South Africa’s wind fleet grows exponentially

17 June 2015

South Africa has increased its installed base of wind turbines from eight in 2012 to 294 currently, and the South African Wind Energy Association (Sawea) is advocating that 2,500 turbines be installed by 2020 to lower the risk of load-shedding, increase private generation and diversify the country’s coal-dominant electricity mix.

In a short film titled ‘Seven amazing facts about wind power in South Africa’, the association outlined the technology’s socioeconomic and price advantages.

CEO Johan van den Berg noted that wind and solar photovoltaic projects had emerged as the dominant technologies deployed across the 92 renewables projects procured to date through the REIPPPP.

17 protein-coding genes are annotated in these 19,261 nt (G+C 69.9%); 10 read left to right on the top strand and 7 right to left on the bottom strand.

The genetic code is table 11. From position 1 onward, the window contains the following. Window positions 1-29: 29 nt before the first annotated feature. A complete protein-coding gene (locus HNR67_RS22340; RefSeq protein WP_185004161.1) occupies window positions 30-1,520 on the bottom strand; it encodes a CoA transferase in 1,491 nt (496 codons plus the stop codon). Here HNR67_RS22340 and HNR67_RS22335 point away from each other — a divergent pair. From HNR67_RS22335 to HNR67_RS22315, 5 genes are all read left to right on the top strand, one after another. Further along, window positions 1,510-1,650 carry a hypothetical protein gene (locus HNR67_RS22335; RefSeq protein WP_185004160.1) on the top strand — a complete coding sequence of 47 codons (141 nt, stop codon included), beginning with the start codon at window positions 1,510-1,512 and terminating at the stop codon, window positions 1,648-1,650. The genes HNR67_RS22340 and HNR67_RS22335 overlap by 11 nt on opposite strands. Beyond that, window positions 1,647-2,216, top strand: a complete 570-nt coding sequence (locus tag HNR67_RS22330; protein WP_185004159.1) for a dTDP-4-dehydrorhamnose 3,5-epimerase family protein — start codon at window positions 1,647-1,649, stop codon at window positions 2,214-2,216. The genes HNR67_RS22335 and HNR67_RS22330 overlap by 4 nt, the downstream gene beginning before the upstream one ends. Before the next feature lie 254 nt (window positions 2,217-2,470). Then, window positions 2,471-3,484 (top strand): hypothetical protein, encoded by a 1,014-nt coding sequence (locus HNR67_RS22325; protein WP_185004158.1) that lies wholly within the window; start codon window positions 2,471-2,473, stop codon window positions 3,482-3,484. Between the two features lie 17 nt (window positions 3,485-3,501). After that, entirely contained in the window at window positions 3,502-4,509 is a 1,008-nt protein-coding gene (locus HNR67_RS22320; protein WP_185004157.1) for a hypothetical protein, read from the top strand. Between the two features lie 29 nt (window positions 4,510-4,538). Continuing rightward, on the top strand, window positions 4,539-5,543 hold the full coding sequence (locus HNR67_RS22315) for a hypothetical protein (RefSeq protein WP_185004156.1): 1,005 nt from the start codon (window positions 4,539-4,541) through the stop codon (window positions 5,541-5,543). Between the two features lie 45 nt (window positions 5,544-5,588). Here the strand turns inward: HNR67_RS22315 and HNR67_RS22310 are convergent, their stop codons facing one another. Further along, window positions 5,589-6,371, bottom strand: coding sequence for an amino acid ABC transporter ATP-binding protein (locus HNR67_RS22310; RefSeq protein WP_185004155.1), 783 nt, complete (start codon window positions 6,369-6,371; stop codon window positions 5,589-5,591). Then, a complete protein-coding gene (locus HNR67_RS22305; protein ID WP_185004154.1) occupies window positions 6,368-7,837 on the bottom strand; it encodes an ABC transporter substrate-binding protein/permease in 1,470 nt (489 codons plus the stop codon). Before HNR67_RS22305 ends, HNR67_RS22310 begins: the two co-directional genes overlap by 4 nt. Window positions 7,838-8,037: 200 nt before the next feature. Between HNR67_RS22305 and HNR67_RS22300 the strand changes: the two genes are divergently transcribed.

“Wind power in 2014 saved more money than it cost: it was cash positive by R300-million (that’s cash benefit for Eskom directly) and it avoided R800-million worth of unserved energy,” Van den Berg asserted, calculating that wind energy enabled South Africa to avoid 117 hours of load-shedding last year.

He also highlighted the R7-billion already allocated by wind developers to socioeconomic development projects and the 19,414 person-year jobs created in the construction and operation of the wind farms built over the past three years.

The Global Wind Energy Council said that wind energy had become “mainstream” and was one of the fastest growing industrial sectors in the world, attracting $100-billion in investment in 2014.


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